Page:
Newspaper Archive of
Feather River Bulletin
Quincy, California
January 17, 2001     Feather River Bulletin
PAGE 23     (23 of 44 available)        PREVIOUS     NEXT      Full Size Image
PAGE 23     (23 of 44 available)        PREVIOUS     NEXT      Full Size Image
January 17, 2001

Newspaper Archive of Feather River Bulletin produced by SmallTownPapers, Inc.
Website © 2019. All content copyrighted. Copyright Information.     Terms Of Use.     Request Content Removal.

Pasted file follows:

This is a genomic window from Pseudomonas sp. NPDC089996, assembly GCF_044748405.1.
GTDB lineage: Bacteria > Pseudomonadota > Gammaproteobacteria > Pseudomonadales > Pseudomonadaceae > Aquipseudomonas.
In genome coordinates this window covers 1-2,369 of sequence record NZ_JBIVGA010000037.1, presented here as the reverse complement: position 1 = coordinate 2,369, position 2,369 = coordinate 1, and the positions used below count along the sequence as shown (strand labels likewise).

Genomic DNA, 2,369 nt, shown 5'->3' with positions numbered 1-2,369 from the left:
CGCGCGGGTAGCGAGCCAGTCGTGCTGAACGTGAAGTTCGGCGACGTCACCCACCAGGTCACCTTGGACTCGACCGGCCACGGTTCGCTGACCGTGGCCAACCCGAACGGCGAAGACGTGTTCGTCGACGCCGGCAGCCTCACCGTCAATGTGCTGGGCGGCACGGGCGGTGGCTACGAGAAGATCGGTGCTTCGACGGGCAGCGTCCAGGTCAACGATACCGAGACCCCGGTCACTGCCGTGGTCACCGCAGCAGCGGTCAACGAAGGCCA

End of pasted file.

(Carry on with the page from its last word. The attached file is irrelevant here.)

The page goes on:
Reporter Wednesday, Jan. 17, 2001 U PG&E sha rates to come ELECTRIC COMPANY are wondering with energy SUpplies in Califor- seen the growing en- around the summer, some pow- hot, )plies. Oth- have seen the a natural gas short- in their gas bills. we thought it to provide on the current ,let know what develop and offer you can Your energy surprising, but blessing. Call- is growing the develop- : Production. Econom- means new jobs and ising and infrastructure to support them. The Internet age has brought multiple electronic de- vices into an increasing num- ber of homes and businesses throughout California. Growth impacts are felt most during periods of peak demand for energy-when,we turn up the heat to ward off winter cold or turn on air conditioners during summer hot spells. Unfortunately, since deregu- lation in 1996, new energy sup- plies have not kept pace with that growth. Development of new sources of electricity has fallen far behind demand. Low prices have resulted in a de- cline in production of natural gas. Factors like that lead to shortages and shortages lead to higher prices. As you use more heat this winter, those higher prices will start to show up in your gas bill. The average Pacific Gas and Electric Company small commercial gas bill is likely to increase to $460 for January 2001 (an increase of 39 percent over a year ago). An average large commercial-cus- tomer could see a gas bill of $19,300 (an increase of 48 per- cent). And increased electrici- ty bills could be right behind. These are direct reflections of the cost of the gas and electric- ity we deliver to you. That's why we are working with the federal government, Rate Increases In The First Year Of PG&E's Proposal (Mandatory Customers) Average Rates (Cents per kWh) Cl s/ Schedule[ll RESIDENTIAL SMALL LIGHT & POWER MEDIUM LIGHT & POWER[3] STREETLIGHTS S TOTAL AGRICULTURE Subtotal All Mandatory Classes 10.68 11.24 9.49 12.23 10.91 10.41 Rates[2l 10.58 12.94 13.58 12.24 Change 21.2% 15.4% 11.4% 14.93 5.8% 24.5% 17.6% 14.94 12.51 14.32 15.74 14.22 39.8% ,i 32.9% 31.8% 17.0% 44.3% 36.6% [1] Weighted average for'all schedules within each listed class [2] These rates are for January 1, 2001. Rates are scheduled to be adjusted at the end of each year based on the projected power costs, as well as amounts previously undercollected. Mid-year ad- justments are possible if certain pre-approved conditions are met. [3] Medium Light and Power includes A-10 and E-19V customers. i the California Public Utilities Commission, the Legislature and the governor to stabilize gas and electricity rates over the long term, and to encour- "age development of more ener- gy supplies to support the de- mands of the most robust econ- omy in the world. Pacific Gas and Electric Company is taking steps to find lower-cost sources of ener- gY. We're working with our large customers to develop in- novative incentives for those who voluntarily curtail energy use during periods of exceed- ingly high demand--a program that helps avert severe energy shortages for everyone. Conservation is one of the easiest and most cost-effective ways to address energy short- ages. Here are several things you can do right now to reduce your energy use and keep your costs down: • On average, lighting ac- counts for about 40 percent of a business' energy costs. By making some basic changes, such as turning off lights in unoccupied areas, you can start conserving energy and cutting your lighting costs; • Space and water heating costs can represent a signifi- cant portion of your energy ex- penditures. You can cut your heating costs with a minimal investment by installing pro- grammable thermostats and by turning heaters off during non-business hours; • From computers to refriger- ation units, each business has a wide array of equipment that can bemore energy efficient. Just turning off equipment when R is not needed will save energy; and • Caulk and weather-strip around doors, windows and other openings where heat and cold can enter your business. Keep outside doors closed while operating heating equip- ment. We'll continue to provide more information to you as this important issue unfolds. Visit our website at . Rest assured in the meantime, however, that the 20,000 men and women of Pacific Gas and Electric Company are working around the clock, every day of the year, to deliver gas and elec- tricity to our customers--safe- ly, reliably and at the lowest cost available. COLLEGE the recent publication Up 2000" by the Public Pol- compare- of both the effi- we raising on the of key ;wide disparities in states are addressing needs, and draws lOns and that will be needed in based on six cat- states policy influ- letter grades for as a basis for eval- that have highest The six cate participa- completion, Examining higher educ benefits, and learning--are in- tended to encourage policy makers to be more explicit about educational goals and priorities. California's grades are mixed. Compared with other states, California received its highest mark for affordability. At $11 per credit hour, tuition at community colleges is the lowest in the nation, and for its state universities, costs are at par with other states. The newly enhanced Cal Grant will significantly in- crease the ability of many stu- dents to afford a college educa- tion. Under the recently ap- proved legislation, the pro- gram is expected to double in the next six years, and the state is required to provide enough money for all eligible high school graduates. The state also received high grades for participation, as well as for benefits. The per- centage of 18 to 24-year lds en- rolled in college in California increased from 28% to 38% from 1987 to 1998, and the per- centage increase in personal income of those earning col- lege degrees matched that of the highest performing state on this measure (Maryland). Lower grades were awarded for completion (C), and for preparation (C-). Many Califor- nia students drop out after their first year of college, com- pared to other states, and many come unprepared for col- lege level work. Although the statistics for Plumes County high school graduates reflect more favorably, national data indicates that only 67% of young Americans are earning standard high school diplo- mas, and only 42% of those are graduating withskills re- quired to succeed at college-level coursework. Evaluative tools for the learning measurement are still under development and all states were given an 'T' (for in- complete). Decisions about what should be taught, and how to determine the value and effectiveness of the con- tent, continue to be debated. This single measurement, however, may well be the most important variable, in addition to the total number of students served, on which future fund- ing for higher education will be based. As numerous studies have proven, the need for post-sec- ondary education and training has climbed dramatically as a direct result of competencies required for employment. The top six skills needed by the workforce, according to recent employer surveys, are: inter- personal and team skills (79%); critical thinking skills (75 %); personal and work ethic skills (67%); leadership and supervi- sory skills (67%); quality im- provement skills (66%); and computer skills (65%). According to a 1999 report by the U.S. Department of Com- merce, 56% of companies sur- veyed indicated that they had restructured non managerial jobs largely around new tech- nology, while only 5% de- creased any of the other re- quired skill levels. From my perspective as a college president, there are a number of lessons in the re- port that should be heeded. First, we need to maintain this state's position as nu mber one with respect to affordability. Despite the relatively strong economy of recent years, there are many who do not begin or do not continue college, espe- cially given increasing costs of living. This remains true even though the evidence is clear that the lifetime income of col- lege graduates is more than double that of non graduates. Republican, Democrat, or Inde- pendent, everyone needs to view higher education as an investment, rather than a cost. Secondly, colleges and uni- " versities need to work more closely with high schools to as- sure that students are pre- pared for both the academic rigor and personal discipline required by college level work. Although there are numer- ous ways of addressing this, simple things, such as having classes of high school students occasionally attend a college tion' class and/or having a college instructor guest lecture at high schools gives students a little better sense of what to expect and prepare for. Third, the decision making process for college offerings re- quires substantive and contin- uous input frotfi the communi- ties they serve. Beyond that, there must be a mechanism to support the successful imple- mentatior of such input. It is countexProductive, for exam- ple, to create a program for widget-makers in response to an expressed need, hire an in- structor, purchase necessary equipment, and then have promised opportunities for sustainable employment with- drawn. Having the confidence that they will successfully find jobs on the completion of their pro- gram will significantly in- crease the incentive for stu- dents to attend college, and concomitantly decrease the drop out rate. This requires some dement of risk, and a high degree of joint planning. Working with an excellent faculty and staffat a small col- lege that provides opportuni- ties to give students individu- alized attention and encour- agement is a source of great professional satisfaction for me. When the measurements for the National Report Card's learning outcome are finally approved, I'm certain that repo t c rd Feather River College gradu- ates will score well. I am appreciative of the con- sistent support we receive from the communities we serve. We should all be mind- ful, however, that the need to keep our higher education sys- tem both strong and respon- sive is not only a regional is- sue, but a national concern. As we look to the future, the necessity for a well-educated citizenry becomes exceedingly clear. The coming decades will experience many evolutionary changes, requiring higher competencies, different skill sets, and more comprehensive knowledge of human behavior. in his newly released report to the American Association of Community Colleges, re- searcher Robert McCabe notes that, by 2030, persons over 6,5 years of age will account for 20% of the total poPUlation, in- creasing from 13% today. The number of working adults will remain at 160 million: and the ratio of workers to retirees will be halved. As this happens, and the workforce shrinks, it will be increasingly important to have a system of higher education that will ensure all Americans are well prepared for full and gainful employment. There will be, as he states, "no one to waste." It is something we should all be thinking about for t tters n~ust conta/n an address and We publish only one Week, per person and only Per person, per mon&l re- same subject. We ฎ not or open letters. be limited to a maximum Any letter/n excess of Will be cut by the editor. Fflday at 3 p.m. Let- taken to any of Feather 's offices, sent via fax to or e-mailed at Week's newspaper, a attributed to Jann It should have been me say that we live where the justice nakes the decision we live or die. They a decision when nd, colleague, and Was so violently our lives. We are Our system to dictate they are really say- it's OK to murder, taxpayers pay for So now to pick up the Our lives, and say Ewill of the. sys- tem? sum settlement of $350 million Naoma Lorea Soliday dollars to California hospitals, (Sister of Melany Johnson) The settlement will be paid to (Jeri's partner) the hospitals in June 2001. Keystone Heights, Fla. Seneca will get its sham of the settlement. Medicare has also news for announced increased reim- Seneca Healthcare District bursements to family physi- has much to be thankful for in cians by 6 percent, effective the year 2001. Medicare and January 2001. General MediCal programs have an- surgery reimbursements will nounced plans to increase re- go up by 2 percent. imbursements to all Calffor- At the Seneca Healthcare nia hospitals and physicians board meeting, the news was starting in January 2001. This completely ignored. When good news couldn't have come questioned, Marks indicated at a better time for Seneca that he did not know how Healthcare district. The expi- much more money they would ration of the special assess- get and that they can't rely on ment in June 2001, and the re- the government. Interesting sulting loss of revenues will he should say that, since two be offset by the increased re- thirds of the revenues re- imbursements, ceived by the hospital district President Clinton has comes from federal and state signed a bill to grant Califor- governments. The board pres- nia hospitals an extra $1.7 bil- ident, Ron Davey, was too lion dollars to make up for the busy taking a 'straw poll' for lost funding of the balanced the special election they plan budget act of 1997. to hold in June 2001. MediCal has announced in- The board president, Ron creased payments for emer- Davey, distributed a handout gency room services by 40 per- he said our county Supervisor cent, retroactive to August Bill Dennison had prepared, 2000. Other physician services regarding the election work will be reimbursed at the facing the board and Urging higher rate of approximately everyone to work hard during 15.6 percent.'Separately, the the next eighteen weeks. Once Davis administration recently again, as he did at the Decem- settled a lawsuit with MediCal ber board meeting, Dennison which has resulted in a lump urged the board to conduct a special election as soon as pos- sible. Defeat of Measure S by a large margin apparently has not taught a lesson to the Seneca Board and their co- hort, Bill Dennison. They are determined to tax the citizens of the Seneca Hospital District again. This is especially both- ersome in view of Dennison's recent opposition to a pro- posed fee of $I for towing abandoned vehicles in Plumes County. At the Board of Su- pervisors meeting on Nov. 14, 2000, Mr. Dennison, in oppos- the implementation of the $1 fee, passionately stated, "People are fed up with taxes, I am just not willing to go that route." Rather a touching statement, but apparently, the citizens of the Seneca Health- care District will not receive such consideration from their supervisor. Veena Ranganath Our dreams Dr. Martin Luther King, Jr. had a dream for all the chil- dren of the world. I have a dream, too. I dream that all the children: • have school to go to and do not fight. Abraham Collln • have warm, cozy beds. Brenna Murray • have friends to play with. Bryanna Gouchenour • have medicine when they are sick. Cody Remington • have a dog to play with. Dakota Price • have food so they are not hungry. Diana Melendrez • would have a dog to play with. Emily Bartosz • would have a house to live in. Gabby Vafighan • would have a morn and dad. Karly Bartosz • would have a pet. Mary Weismann • of the worm have love. Patrick Steffanic . .would be nice to each other and have nice feelings. Sara Frazier • would have paper and pen- cils to draw. Shavon Parsons • would get hugs. Stacey Schlafer • would have a Razor scooter so they could take a walk and fresh air. Tyler Stockdale ,have shelter to live in with their families. Wesley Robertson • would not get hurt most of the time. Zachary Hall Mrs. Adrienne Stenson's Kindergarten C. Roy Carmtchael School We am fmtzm te I want to express my feel- ings about the excellent care and medical attention I re- ceived during my recent surgery at Seneca Hospital. We are extremely fortunate to have medical professionals like Dr. Jensen and Dr. Prantz at Seneca. I express my deepest appre- ciation and thanks to Dr. Jensen, Dr. Frantz, the anes- thesiologist, all of the nurses and the aid's for their services and the excellent care-they gave me. I am d firm believer that we desperately need to do whatever is necessary to keep Seneca Hospital operating. To lose any part of the hospital's operation or to lose the hospi- * tal completely would be devas- tation to our community and our families. I would hope that we will have the opportu- nity once again to vote on Measure S and that it will pass. Franke Miller Lake Almanor tmtm